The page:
A quick way to diagnose the severity of concussions:

If a person is suspected to have a concussion, ask these types of questions, such as: What is your last name? What is your first name? How do you spell your name? Can you say the alphabet? What time is it? What is today's date? Do you know what happened to you?

Also, run one finger along the person's forearms, and ask him if he feels any tingling or any unusual sensations. Have him make a ring with his forefinger and thumb, and tell him not to let you break it. Try to break the ring. Ask him to follow your hand with his eyes without moving his or head.

To diagnose the severity of the concussion:

Grade 1: The lowest grade of concussion. The person is coherent, knows what happened, knows the date and time, can say the alphabet, etc. The person's pupils look normal, and he feels no unusual sensation upon being touched. Good musculoskeletal control remains, the person has good muscular resistance, as demonstrated in the finger ring test.

Grade 2: A more severe form of concussion that needs to be checked out by a doctor immediately. The person is confused, doesn't know what day it is, can't say the alphabet, has trouble saying/spelling his name, and has no idea what happened to him. His pupils are unequal in diameter or are dilated. Poor musculoskeletal resistance and unusual sensation. If any of these symptoms are present, ESPECIALLY the unusual pupils, the person needs to go to the emergency room immediately, as there may be swelling of the brain or bleeding in the cranium. Both of these can cause serious, life-threatening brain damage.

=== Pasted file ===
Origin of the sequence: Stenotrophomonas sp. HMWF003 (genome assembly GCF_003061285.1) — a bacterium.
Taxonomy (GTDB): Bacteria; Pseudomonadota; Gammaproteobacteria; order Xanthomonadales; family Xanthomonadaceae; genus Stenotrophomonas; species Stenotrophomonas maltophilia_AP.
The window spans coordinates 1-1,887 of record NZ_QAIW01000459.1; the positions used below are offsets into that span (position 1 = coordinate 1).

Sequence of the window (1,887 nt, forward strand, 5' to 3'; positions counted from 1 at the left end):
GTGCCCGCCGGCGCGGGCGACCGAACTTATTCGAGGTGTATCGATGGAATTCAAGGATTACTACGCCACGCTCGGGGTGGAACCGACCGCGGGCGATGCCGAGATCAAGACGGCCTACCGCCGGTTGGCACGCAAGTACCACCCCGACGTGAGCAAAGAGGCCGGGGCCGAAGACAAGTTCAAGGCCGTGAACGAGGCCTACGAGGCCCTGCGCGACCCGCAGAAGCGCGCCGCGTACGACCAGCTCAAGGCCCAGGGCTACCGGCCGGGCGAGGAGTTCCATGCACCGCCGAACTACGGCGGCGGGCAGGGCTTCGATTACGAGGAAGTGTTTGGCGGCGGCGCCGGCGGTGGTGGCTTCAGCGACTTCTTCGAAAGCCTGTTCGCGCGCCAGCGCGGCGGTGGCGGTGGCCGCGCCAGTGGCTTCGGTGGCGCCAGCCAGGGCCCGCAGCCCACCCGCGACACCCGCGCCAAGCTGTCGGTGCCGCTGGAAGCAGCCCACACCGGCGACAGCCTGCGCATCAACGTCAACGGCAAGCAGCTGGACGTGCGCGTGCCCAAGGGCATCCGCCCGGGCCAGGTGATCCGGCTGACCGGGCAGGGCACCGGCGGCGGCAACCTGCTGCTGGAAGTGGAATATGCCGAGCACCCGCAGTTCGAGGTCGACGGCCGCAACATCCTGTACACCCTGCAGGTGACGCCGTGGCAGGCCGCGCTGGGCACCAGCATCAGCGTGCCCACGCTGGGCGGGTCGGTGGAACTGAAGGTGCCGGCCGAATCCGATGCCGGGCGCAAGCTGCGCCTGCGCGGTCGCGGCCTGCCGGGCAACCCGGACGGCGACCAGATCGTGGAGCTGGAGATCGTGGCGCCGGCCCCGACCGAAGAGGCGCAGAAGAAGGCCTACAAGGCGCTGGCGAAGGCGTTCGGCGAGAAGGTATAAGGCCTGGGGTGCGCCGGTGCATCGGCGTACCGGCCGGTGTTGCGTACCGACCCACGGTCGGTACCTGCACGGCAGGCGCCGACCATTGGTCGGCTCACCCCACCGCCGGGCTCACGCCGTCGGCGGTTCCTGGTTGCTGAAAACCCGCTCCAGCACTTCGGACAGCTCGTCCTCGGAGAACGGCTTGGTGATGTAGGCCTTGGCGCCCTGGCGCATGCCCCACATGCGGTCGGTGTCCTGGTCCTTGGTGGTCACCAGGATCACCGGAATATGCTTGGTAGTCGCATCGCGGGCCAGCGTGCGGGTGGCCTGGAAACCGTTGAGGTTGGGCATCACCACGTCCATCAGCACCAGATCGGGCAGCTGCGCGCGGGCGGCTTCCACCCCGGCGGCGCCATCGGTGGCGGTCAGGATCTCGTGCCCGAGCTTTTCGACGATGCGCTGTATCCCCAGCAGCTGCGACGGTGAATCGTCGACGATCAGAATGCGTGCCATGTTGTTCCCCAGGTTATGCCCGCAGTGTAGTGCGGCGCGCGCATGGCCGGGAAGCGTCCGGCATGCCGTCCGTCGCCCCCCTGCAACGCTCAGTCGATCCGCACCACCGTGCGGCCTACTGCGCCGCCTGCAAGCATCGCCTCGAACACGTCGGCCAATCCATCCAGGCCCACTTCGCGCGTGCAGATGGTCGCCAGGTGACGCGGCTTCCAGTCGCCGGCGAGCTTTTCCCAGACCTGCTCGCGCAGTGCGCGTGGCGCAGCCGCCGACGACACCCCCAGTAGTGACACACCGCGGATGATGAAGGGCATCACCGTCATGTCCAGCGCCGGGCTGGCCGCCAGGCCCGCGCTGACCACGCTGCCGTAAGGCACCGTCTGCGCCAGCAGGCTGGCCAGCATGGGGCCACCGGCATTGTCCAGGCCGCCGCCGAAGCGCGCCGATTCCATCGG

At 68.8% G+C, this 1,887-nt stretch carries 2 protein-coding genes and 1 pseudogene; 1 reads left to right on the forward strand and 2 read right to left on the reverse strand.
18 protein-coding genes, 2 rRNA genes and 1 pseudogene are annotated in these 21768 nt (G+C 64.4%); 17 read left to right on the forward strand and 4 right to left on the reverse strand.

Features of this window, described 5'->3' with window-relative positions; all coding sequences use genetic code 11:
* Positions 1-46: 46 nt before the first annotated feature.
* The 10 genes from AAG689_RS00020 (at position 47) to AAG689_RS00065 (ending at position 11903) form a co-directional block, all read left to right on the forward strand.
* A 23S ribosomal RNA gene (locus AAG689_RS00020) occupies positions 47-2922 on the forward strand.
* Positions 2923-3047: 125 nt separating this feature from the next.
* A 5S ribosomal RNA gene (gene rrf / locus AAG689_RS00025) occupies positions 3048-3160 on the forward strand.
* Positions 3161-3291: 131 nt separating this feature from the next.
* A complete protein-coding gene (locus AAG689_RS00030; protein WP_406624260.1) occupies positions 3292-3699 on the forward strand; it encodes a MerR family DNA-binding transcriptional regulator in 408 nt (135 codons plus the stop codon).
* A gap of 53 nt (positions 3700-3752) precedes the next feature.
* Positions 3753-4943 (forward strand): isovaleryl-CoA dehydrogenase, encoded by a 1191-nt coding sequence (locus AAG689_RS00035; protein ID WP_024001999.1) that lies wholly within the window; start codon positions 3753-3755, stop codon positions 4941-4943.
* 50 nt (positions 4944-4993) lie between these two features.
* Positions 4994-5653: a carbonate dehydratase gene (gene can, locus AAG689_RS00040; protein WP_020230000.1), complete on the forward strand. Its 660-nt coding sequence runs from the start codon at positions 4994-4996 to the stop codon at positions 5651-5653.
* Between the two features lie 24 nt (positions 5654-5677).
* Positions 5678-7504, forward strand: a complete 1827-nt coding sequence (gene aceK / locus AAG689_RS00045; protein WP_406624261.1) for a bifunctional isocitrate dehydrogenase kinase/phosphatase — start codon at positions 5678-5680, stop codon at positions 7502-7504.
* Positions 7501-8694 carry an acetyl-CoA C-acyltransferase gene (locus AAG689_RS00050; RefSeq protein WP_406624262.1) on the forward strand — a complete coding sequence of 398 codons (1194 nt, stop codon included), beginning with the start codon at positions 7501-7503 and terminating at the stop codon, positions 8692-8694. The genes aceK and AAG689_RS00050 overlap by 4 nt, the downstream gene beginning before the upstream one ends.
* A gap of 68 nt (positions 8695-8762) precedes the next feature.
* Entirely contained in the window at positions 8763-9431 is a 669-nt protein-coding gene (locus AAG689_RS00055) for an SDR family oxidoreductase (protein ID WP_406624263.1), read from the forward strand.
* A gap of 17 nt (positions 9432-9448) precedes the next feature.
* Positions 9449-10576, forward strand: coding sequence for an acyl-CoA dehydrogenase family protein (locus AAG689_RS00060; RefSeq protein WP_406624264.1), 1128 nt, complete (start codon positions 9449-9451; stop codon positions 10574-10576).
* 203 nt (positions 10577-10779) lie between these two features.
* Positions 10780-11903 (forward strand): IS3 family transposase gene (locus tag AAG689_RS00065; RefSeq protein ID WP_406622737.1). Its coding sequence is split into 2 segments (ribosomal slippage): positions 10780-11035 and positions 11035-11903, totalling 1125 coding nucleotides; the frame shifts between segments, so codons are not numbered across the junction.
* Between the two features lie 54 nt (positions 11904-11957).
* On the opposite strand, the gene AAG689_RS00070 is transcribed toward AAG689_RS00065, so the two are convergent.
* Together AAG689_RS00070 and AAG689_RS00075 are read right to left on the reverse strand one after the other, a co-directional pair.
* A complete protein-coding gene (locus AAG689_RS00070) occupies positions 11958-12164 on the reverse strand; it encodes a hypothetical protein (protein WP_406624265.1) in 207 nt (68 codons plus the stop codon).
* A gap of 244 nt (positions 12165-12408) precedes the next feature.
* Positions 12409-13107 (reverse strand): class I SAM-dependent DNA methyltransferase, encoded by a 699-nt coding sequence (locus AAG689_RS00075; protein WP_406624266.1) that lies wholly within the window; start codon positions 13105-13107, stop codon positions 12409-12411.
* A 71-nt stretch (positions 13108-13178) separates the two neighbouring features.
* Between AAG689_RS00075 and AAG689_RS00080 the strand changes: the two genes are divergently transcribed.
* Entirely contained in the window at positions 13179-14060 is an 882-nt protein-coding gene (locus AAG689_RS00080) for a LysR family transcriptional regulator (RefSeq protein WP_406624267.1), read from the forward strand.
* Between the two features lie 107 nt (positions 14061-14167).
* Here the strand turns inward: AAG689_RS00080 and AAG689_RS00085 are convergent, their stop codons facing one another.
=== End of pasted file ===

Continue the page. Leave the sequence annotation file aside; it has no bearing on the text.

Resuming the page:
Grade 3: The most severe form of concussion, where the person is unconscious and cannot be roused within 4-5 minutes. The easiest to diagnose, and also the most dangerous, which can lead to a coma. Call an ambulance immediately, and do not move the person, as there may be spinal cord damage, especially if it is an athlete who had a collision with something/someone.

If the person has a Grade 1 concussion, simply have them ice the sore neck, but don't let them take any drugs such as aspirin, which is an anticoagulant, for at least 24 hours. Also, don't let the person go to sleep for at least 8 hours, and monitor them carefully for any behavior change, confusion, pupil change, etc. Wake the person up every 2 hours througout their sleep to check on them.

Grades 2 and 3 concussions will be taken care of by a doctor, who will have specific instructions.